New York Launches Antitrust Investigation Into EpiPen Schools Program

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Amid calls for drugmaker Mylan to drop the price of emergency allergy treatment EpiPen, the attorney general for the state of New York has launched an antitrust investigation into a program that helps to put EpiPens in schools, potentially to the detriment of competition. At the same time, U.S. lawmakers are pushing regulators for a federal antitrust probe on the program.

EpiPen4Schools is a program that launched in 2012, offering discounts to schools that want — or are required by state law — to have epinephrine auto-injectors on hand to treat anaphylaxis. Some 65,000 schools are reportedly part of EpiPen4Schools.

Last week, StatNews turned up a document [PDF] that appears to require that schools participating in the EpiPen4Schools program exclusively use the Mylan product.

Among the conditions listed on the document, the school must agree that “it will not in the next twelve (12) months purchase any products that are competitive products to EpiPen® Auto-Injectors.”

So, if a school wants to supplement its stock beyond the EpiPens provided through the program, it would appear that it would not be permitted to purchase any lower-cost equivalent.

New York Attorney General Eric Schneiderman revealed today that this office is investigating potential state-level antitrust violations of such a requirement.

“No child’s life should be put at risk because a parent, school, or healthcare provider cannot afford a simple, life-saving device because of a drug-maker’s anti-competitive practices,” said Schneiderman. “If Mylan engaged in anti-competitive business practices, or violated antitrust laws with the intent and effect of limiting lower cost competition, we will hold them accountable. Allergy sufferers have enough concerns to worry about—the availability of life-saving medical treatment should not be one of them.”

At the same time, at least three federal lawmakers have called on regulators to look into the program.

In a letter sent this morning to Federal Trade Commission Chair Edith Ramirez, Sen. Richard Blumenthal (CT) and Amy Klobuchar (MN) reference the exclusivity condition in the EpiPen4Schools certification document.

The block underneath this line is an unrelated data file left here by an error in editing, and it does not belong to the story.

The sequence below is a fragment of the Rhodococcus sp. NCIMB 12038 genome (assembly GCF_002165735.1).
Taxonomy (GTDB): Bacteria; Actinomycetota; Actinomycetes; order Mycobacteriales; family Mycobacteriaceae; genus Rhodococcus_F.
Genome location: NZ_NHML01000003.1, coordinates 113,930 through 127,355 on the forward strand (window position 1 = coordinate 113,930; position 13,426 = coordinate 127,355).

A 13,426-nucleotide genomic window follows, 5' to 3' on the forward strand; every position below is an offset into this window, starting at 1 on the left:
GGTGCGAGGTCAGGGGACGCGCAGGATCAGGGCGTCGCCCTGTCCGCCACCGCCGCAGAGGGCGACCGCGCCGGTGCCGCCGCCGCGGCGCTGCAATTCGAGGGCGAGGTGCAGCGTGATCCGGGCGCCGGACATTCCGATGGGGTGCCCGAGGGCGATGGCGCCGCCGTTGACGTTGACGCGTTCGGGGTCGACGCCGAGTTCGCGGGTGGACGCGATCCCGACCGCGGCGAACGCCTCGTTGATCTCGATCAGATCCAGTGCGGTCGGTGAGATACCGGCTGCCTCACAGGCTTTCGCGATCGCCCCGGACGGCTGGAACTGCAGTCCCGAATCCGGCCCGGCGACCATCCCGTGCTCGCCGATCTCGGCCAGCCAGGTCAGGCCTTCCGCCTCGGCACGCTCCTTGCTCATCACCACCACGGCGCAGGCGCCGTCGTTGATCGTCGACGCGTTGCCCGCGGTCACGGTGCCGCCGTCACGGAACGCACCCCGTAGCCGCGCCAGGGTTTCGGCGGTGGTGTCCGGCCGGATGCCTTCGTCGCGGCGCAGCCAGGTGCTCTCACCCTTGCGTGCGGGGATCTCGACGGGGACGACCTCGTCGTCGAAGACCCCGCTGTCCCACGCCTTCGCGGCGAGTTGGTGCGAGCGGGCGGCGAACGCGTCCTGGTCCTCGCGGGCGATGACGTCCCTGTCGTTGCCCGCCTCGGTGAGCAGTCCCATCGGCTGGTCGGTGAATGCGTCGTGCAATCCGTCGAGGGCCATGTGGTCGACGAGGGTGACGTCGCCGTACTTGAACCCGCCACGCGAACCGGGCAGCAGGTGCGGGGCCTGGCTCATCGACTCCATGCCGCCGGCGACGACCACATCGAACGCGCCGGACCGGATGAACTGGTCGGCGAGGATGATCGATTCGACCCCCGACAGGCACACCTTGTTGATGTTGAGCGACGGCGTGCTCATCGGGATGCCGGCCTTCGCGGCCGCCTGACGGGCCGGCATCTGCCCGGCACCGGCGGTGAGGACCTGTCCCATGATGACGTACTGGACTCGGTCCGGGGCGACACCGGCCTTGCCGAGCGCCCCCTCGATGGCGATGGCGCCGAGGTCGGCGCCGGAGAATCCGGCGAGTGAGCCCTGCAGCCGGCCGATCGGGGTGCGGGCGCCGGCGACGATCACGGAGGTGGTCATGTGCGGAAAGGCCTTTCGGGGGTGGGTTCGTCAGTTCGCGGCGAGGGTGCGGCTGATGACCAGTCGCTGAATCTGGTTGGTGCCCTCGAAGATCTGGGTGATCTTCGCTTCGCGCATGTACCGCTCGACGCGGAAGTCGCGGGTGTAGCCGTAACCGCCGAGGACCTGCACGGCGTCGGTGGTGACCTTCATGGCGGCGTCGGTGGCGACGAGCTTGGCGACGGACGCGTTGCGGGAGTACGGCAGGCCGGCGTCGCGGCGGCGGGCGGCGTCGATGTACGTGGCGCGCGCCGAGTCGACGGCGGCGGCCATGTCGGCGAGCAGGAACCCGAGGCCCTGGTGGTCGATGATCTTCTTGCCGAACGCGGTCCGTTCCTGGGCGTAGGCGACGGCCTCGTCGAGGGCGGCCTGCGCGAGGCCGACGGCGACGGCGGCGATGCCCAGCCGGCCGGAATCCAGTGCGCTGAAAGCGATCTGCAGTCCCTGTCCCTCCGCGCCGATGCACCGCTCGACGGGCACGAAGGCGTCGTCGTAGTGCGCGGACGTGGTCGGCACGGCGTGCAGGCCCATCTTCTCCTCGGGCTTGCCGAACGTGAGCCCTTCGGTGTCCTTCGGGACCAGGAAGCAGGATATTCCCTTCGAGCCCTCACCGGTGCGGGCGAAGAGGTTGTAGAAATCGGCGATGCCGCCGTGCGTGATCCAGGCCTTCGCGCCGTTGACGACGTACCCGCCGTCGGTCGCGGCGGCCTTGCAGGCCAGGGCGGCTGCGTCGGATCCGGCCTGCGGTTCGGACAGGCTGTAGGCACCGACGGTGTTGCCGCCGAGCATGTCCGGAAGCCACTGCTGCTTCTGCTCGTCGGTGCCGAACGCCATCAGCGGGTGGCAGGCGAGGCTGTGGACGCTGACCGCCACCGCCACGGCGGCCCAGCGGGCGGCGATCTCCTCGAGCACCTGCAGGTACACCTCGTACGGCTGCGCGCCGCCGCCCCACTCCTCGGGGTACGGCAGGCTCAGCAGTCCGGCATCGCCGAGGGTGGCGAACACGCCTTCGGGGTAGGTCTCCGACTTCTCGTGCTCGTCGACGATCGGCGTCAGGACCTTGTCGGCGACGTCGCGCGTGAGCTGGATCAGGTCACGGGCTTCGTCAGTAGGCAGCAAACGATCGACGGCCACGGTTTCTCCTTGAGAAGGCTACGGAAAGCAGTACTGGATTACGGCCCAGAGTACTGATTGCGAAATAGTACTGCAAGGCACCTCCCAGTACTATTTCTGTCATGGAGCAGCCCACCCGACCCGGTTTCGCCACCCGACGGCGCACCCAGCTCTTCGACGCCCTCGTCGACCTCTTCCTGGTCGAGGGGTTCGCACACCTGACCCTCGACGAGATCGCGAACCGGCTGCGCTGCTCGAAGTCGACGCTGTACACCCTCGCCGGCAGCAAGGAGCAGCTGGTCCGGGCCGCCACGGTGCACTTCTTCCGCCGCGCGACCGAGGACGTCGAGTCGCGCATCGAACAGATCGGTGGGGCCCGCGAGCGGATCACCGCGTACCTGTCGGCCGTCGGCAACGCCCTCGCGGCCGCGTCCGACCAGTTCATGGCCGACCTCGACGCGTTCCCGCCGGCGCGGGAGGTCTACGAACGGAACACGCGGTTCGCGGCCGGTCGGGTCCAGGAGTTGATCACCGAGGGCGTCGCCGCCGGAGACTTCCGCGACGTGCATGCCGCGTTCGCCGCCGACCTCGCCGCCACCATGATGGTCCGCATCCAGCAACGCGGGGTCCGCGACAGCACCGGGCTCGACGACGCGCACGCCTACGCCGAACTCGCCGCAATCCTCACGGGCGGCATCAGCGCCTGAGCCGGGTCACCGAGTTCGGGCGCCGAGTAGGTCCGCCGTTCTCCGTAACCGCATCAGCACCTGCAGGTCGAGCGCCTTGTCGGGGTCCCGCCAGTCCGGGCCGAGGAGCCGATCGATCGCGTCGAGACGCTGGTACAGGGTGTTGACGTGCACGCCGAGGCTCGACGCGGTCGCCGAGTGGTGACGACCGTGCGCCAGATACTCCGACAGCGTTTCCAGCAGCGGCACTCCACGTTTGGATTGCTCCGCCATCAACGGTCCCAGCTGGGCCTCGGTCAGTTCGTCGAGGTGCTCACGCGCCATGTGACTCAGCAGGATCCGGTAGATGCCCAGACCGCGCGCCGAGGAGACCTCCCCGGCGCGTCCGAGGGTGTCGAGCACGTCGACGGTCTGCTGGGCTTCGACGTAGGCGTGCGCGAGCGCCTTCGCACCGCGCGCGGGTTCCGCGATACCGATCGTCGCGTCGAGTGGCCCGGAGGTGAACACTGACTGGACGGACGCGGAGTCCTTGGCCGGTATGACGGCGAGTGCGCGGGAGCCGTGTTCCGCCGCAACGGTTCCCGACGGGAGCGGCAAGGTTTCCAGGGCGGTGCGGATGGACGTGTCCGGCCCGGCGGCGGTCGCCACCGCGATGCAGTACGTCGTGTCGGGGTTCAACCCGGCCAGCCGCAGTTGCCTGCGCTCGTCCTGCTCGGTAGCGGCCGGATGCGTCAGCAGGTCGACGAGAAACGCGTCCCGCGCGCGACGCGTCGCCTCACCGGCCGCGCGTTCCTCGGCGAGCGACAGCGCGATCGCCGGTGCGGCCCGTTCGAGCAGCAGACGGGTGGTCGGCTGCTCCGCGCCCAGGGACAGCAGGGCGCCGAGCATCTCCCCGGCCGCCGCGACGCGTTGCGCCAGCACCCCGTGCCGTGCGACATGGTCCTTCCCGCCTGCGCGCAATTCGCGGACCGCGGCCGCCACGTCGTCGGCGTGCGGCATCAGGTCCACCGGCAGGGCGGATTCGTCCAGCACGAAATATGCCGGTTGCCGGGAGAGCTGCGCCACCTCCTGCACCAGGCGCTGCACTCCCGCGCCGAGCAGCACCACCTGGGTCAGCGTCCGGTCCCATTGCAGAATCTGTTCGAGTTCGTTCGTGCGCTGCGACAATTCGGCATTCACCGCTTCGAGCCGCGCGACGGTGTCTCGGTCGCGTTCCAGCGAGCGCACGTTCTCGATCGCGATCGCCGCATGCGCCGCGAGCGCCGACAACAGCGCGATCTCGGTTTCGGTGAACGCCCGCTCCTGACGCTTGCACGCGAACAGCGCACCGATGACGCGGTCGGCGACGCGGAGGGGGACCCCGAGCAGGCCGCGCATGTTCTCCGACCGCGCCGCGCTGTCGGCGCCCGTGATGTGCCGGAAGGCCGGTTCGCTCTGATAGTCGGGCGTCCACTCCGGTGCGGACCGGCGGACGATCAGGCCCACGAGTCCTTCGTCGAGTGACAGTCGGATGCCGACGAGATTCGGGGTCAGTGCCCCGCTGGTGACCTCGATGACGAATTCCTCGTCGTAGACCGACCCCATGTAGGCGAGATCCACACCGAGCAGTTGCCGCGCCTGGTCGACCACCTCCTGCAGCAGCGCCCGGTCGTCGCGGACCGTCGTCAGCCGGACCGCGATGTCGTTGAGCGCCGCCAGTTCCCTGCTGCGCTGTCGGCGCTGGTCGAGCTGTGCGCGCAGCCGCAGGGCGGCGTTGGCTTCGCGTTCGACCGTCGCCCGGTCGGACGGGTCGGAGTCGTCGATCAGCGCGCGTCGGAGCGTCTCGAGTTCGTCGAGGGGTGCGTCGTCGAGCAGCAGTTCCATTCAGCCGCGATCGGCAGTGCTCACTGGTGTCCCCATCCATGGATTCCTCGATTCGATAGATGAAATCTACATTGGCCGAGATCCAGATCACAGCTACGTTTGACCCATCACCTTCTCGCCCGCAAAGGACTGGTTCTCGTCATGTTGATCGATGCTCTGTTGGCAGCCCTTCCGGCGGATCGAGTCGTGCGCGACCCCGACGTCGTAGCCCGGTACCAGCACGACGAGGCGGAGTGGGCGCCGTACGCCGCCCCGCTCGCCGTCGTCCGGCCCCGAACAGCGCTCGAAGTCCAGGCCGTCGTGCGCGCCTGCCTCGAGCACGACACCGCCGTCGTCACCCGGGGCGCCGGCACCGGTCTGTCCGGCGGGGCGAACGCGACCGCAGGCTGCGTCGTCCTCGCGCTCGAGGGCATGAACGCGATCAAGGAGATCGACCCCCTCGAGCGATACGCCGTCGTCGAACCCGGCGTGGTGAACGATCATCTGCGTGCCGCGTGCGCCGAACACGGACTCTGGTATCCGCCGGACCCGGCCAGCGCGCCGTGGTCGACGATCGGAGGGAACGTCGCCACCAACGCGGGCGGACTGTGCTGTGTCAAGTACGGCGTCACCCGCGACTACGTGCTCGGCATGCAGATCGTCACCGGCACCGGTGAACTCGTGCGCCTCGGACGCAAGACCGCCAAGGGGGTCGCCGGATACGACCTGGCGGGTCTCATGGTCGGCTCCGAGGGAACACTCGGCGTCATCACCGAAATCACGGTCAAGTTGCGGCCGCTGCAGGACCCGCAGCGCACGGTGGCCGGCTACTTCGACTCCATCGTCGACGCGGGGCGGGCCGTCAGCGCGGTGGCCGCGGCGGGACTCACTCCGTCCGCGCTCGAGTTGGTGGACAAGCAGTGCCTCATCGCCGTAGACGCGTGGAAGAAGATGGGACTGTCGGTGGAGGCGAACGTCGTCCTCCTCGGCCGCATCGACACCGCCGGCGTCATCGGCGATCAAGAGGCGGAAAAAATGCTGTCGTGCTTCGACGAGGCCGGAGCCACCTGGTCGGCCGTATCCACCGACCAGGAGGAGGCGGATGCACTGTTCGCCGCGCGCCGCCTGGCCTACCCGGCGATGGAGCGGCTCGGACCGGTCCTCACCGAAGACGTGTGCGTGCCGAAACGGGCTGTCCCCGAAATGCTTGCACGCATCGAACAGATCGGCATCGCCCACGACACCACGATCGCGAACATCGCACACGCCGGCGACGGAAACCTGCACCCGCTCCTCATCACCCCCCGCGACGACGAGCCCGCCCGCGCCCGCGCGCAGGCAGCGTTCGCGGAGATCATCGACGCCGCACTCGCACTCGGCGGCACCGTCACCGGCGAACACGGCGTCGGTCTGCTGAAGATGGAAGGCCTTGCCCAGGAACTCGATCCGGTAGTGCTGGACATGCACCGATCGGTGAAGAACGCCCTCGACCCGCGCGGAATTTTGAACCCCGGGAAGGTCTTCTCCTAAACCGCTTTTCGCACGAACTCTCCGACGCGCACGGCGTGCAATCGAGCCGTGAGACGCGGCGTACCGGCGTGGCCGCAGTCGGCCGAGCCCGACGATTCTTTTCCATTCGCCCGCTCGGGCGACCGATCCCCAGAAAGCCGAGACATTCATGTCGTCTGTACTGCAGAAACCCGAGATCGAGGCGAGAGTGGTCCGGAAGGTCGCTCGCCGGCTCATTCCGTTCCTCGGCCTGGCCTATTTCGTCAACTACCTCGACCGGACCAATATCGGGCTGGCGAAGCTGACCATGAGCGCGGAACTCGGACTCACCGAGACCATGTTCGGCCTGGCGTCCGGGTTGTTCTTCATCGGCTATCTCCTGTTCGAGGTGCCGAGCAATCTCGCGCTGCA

“We believe this kind of exclusionary conduct may violate Section 5 of the FTC Act, which bans unfair methods of competition, or Section 2 of the Sherman Act, which prohibits attempts to acquire or maintain a monopoly,” write the senators, who call on the FTC to look into whether or not Mylan “deliberately engaged in exclusionary practices to hinder its competitors and maintain its monopoly position in the market for EpiPen Auto-Injectors.”

According to the senators, in 2015 schools in the EpiPen4Schools program saved around $350 off the list price for EpiPen. However, the senators are concerned that these savings may have come at the expense of competition.

“Providing discounts on the condition that the customer not purchase a competitor’s goods is the kind of conduct that can violate the antitrust laws when taken by a monopolist,” they write in their letter. “Employing strategies to coerce or induce schools into exclusive dealings by providing large discounts from monopoly prices harms consumer welfare and the competitive process when it stifles competition and protects a monopoly, and Mylan has provided no cognizable business justification to date.”

The senators contend that a dose of epinephrine only costs around $1, but they note that Mylan’s list price for a twin pack of EpiPens is now $600. The company does offer discounting and coupon programs, and recently announced it will soon be releasing a generic version at half the list price.

They acknowledge that there may indeed be a justification for the high price of the drug, and there may be an explanation for the exclusivity clause, but, “given EpiPen’s dominance and the dramatic price increases, these questions require fact finding and legal analysis, and not theoretical constructs.”

The senators’ letter came on the heels of a similar message [PDF] sent last week by Rep. Tammy Duckworth (IL) to U.S. Attorney General Loretta Lynch.

“I am particularly concerned that Mylan’s EpiPen4Schools Program may unreasonably suppress competition using aggressive, anticompetitive contractual stipulations that prohibit local educational agencies from purchasing a competitor’s product for a specified duration of time as a condition for participating in Mylan’s program,” wrote the Congresswoman. “Combined with Mylan’s market dominant status, such exclusionary contract requirements threaten to unreasonably restrain competition and may promote an unlawful monopoly in the market for these types of products.”

[NOTE: This story has been updated to include information regarding the New York antitrust investigation.]

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